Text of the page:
• Web activity. Finally, as third-party cookies slowly decline, you may consider first-party, second-party, and third-party web activity monitoring tools. Heat maps can also offer tremendous help in this regard, informing your on-page Search Engine Optimization (SEO) practices in the process.

No matter your choice of tools, this step should build a robust understanding of which behaviors your audiences exhibit.

2. Establishing goals

With this firm grasp of your audiences’ behaviors, you may next establish clear goals. That is, revisit your prior notes and decide what your behavioral email marketing strategies should achieve.

This step, as highlighted above, is strictly subjective and campaign-specific. Nonetheless, approaching it with due care will be crucial to success.

Typical examples of goals and subsequent actions would include:

  • Higher lead acquisition rates. Such a goal will require a deep focus on signup CTAs, more enticing landing page copy, and so forth.
  • More conversions. Instead, enhancing conversion rates will typically require transactional CTA optimizations, better-personalized offers, and so on.
  • Higher customer retention rates. Finally, improving customer retention rates may also often hinge on more relevant offers, more personalized newsletters, and other adjacent optimizations.

Shopify addresses the latter very efficiently, through automated trial extension notifications – including the option for feedback submission:

An automated trial extension notification by Shopify.

3. Identifying valuable event triggers

On that subject, the final investigative step lies in identifying valuable event triggers. That is, evaluating which events and actions may warrant a personalized, case-appropriate email.

Valuable user events and actions may include:

  • List signups
  • Completed purchases
  • Cart abandonment
  • Exits without actions taken
  • Subscription expirations and terminations
  • User occasions, such as birthdays and signup anniversaries (e.g. VBOUT’s automation platform has named this trigger “Specific date”
  • Tag (i.e: when someone is assigned a tag “Paid” -> automatically send them an email after 7 days to leave a product review)

Such events you may follow up with such outreach as, respectively:

  • Welcome emails
  • Purchase confirmation emails, push notifications, or SMS
  • Cart abandonment reminder emails
  • Follow-up offer emails
  • Reminder and renewal offer emails
  • Occasion-appropriate emails, such as wishes, discounts, exclusive offers, and so forth

However, the challenge here lies in which of those make sense for you to focus on. Juxtapose event frequency and potential value with your audience insights and goals to determine which events you should act on.

4. Personalizing the email body

Having done so, you may now implement your behavioral email marketing strategies.

The most crucial element to doing so successfully lies in email body personalization. How exactly you personalize each email will strictly depend on its type and goal, as well as on recipient data. Still, you may consider such universal factors as:

  • Your recipients’ sensibilities. This is the reason why audience segmentation is so valuable; different outreach styles resonate with different audience segments. Beyond universal qualities like readability, consider such recipient-dependent elements as length, style and tone, and use of visuals and emojis.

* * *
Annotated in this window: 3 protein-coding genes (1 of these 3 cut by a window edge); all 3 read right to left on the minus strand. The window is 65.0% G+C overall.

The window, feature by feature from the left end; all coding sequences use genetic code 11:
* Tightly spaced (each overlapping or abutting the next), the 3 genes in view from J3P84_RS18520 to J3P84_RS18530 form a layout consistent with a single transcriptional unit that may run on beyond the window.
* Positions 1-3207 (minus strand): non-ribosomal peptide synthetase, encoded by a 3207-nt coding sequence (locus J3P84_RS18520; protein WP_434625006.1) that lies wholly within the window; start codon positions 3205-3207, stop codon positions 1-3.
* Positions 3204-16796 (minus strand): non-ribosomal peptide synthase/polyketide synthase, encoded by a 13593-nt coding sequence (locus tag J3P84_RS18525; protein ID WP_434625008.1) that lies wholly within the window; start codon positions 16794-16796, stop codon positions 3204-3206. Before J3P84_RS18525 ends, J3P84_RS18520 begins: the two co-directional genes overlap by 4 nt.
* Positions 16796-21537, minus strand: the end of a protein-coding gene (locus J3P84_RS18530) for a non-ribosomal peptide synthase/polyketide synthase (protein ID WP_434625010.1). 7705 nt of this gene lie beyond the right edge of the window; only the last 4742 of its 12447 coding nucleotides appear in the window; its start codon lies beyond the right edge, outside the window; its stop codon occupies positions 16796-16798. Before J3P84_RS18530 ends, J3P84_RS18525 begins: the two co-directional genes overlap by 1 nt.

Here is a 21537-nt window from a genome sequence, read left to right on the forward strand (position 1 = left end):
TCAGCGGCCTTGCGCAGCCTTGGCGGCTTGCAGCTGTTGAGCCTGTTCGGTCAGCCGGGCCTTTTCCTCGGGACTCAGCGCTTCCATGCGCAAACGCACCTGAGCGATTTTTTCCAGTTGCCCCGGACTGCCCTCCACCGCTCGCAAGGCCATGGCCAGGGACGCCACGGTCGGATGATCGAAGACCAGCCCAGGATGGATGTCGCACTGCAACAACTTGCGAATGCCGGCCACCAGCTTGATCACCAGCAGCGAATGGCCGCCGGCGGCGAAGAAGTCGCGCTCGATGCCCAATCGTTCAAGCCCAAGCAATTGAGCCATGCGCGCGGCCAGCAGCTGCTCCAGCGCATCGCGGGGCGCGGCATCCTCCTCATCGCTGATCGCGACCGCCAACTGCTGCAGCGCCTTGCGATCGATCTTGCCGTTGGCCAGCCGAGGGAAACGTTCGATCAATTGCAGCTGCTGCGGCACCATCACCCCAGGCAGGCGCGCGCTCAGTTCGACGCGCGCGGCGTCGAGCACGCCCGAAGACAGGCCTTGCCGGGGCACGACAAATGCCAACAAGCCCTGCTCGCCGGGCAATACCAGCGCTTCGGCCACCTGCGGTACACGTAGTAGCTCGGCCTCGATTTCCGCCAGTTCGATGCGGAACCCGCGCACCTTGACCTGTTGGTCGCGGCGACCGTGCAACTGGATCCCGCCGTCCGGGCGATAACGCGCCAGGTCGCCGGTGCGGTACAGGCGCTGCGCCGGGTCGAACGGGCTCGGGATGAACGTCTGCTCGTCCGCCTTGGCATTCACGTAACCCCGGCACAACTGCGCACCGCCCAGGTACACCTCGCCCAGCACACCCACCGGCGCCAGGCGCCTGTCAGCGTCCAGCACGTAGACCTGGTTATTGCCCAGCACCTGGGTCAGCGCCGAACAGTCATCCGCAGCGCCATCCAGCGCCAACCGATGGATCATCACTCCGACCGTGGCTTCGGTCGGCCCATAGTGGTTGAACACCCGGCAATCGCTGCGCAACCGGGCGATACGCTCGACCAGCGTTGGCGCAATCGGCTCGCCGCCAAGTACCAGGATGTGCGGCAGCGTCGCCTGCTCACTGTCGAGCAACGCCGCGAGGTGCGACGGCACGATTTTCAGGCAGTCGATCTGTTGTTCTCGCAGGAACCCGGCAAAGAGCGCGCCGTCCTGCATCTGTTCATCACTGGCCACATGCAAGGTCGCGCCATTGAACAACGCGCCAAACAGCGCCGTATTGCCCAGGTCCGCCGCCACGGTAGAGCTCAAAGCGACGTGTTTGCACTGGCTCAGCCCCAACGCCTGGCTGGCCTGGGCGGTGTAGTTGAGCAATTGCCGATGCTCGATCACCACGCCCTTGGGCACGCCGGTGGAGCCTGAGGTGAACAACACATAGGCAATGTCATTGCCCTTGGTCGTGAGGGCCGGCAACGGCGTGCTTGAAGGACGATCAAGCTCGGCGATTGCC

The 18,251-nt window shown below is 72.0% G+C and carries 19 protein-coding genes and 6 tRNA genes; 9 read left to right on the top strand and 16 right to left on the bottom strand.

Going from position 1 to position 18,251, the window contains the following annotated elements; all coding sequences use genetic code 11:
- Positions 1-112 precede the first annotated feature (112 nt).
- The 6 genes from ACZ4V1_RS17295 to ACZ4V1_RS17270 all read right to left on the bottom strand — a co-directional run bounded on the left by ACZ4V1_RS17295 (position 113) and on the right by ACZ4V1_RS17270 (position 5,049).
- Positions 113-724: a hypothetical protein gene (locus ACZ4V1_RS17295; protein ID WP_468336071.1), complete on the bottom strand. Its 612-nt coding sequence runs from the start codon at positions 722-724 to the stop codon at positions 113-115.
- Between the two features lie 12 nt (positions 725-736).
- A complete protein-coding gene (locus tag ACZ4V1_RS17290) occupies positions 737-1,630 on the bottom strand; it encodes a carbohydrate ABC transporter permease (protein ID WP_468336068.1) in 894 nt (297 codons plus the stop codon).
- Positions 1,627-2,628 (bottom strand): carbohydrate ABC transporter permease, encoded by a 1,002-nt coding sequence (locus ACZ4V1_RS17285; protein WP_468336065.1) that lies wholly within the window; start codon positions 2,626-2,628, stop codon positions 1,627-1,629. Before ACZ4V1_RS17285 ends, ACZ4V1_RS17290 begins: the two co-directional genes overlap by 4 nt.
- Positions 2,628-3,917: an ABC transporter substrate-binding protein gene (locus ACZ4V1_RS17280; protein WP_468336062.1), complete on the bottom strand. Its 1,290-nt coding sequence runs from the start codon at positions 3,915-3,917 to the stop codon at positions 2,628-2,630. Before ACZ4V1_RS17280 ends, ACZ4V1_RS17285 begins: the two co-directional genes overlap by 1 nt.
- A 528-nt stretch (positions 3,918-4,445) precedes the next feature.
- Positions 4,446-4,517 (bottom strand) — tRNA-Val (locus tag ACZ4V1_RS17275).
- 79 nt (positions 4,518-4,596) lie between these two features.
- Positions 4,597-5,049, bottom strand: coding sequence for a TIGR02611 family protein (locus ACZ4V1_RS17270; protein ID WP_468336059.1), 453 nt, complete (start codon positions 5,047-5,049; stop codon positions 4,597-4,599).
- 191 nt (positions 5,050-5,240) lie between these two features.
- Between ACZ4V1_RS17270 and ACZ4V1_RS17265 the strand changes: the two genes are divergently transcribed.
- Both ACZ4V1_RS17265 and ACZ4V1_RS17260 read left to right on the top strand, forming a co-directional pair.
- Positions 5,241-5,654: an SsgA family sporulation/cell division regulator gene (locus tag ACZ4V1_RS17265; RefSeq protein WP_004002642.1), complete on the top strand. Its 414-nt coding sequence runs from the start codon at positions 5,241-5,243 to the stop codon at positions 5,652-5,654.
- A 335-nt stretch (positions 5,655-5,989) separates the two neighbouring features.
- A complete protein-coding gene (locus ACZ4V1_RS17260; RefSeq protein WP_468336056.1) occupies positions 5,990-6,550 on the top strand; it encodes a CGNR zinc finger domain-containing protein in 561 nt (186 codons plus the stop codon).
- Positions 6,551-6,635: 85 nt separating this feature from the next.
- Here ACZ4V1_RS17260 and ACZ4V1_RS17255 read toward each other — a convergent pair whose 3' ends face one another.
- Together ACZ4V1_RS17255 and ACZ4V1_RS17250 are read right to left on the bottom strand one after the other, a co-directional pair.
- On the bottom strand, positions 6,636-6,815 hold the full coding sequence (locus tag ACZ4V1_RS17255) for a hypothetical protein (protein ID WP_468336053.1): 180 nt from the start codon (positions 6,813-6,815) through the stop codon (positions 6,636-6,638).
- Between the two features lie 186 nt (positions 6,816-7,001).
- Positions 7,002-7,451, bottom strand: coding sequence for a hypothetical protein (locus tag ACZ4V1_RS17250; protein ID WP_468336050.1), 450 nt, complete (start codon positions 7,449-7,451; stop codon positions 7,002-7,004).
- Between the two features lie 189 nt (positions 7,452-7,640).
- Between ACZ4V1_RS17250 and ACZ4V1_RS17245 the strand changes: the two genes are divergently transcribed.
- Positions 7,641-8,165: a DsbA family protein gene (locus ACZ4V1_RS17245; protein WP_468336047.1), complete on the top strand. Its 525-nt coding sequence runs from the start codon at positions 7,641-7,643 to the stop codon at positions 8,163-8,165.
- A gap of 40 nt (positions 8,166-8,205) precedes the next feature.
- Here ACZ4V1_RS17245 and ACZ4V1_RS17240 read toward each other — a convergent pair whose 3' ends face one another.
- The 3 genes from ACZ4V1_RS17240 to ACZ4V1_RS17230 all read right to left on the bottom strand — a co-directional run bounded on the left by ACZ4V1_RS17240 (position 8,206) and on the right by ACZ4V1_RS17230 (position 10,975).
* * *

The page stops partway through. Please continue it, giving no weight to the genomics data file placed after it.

• The intended customer journey. Next, you may further personalize your email body toward facilitating the desirable customer journey. Consider each stage’s context and your customers’ pain points, and cater to both through your emails’ content and offers.
  • Email value. Finally, remember to emphasize your emails’ value as strongly as possible. Your recipients need to immediately understand how your email matches their behavior and how valuable its offer is to them.

For a clear example of showcasing value, consider how LinkedIn addresses user absence by visually stressing “what’s new”:

 A notification by LinkedIn that highlights what the user missed in their absence.

5. Personalizing based on segmentation

Finally, you may further personalize your behavioral email marketing strategies for each recipient segment. This step addresses factors beyond email body itself, and delves into peripheral personalization opportunities.

Among other such elements, consider the following:

  • Contextual user information. Initially, depending on outreach type and purpose, you may use further user information beyond their names. You may, for example, cite their past purchases, make location-based suggestions, or reference their social circles as LinkedIn did above.
  • Outreach frequency. In addition, you may consider each segment’s sensibilities as regards outreach frequency. Some segments may take kindly to constant outreach, while others may object to more than a weekly email.
  • Outreach timing. Finally, your segmentation might inform your emails’ timing. VBOUT suggests that for offers, products and events, the highest open rate comes at the beginning of the work day (6 AM – 10 AM). On the other hand, if emails are related to financial services, the time between 2 PM – 3 PM might be ideal. However, some segments may respond better to other days or even times of day.

In all such cases, it’s highly advisable that you consult your own analytics first and conduct thorough A/B testing. Audiences will differ drastically, so such suggestions can only serve as inspiration and foundations for experimentation.


In summary, behavioral email marketing strategies hinge on hyper-personalized email outreach in response to valuable user actions and behaviors. They thus offer an additional layer of data-driven personalization, allowing email marketing to continue yielding excellent ROI. As personalization across all forms of marketing continues to separate success from failure, these strategies should remain valuable for years to come – and worthy of your consideration.

Author Bio:

Neil Thomson is a digital marketing consultant, freelance copywriter, and aspiring web designer. He’s a frequent content contributor to Movers Development, where he discusses content marketing strategies, SEO and its changing implications, and the surging value of CRM software.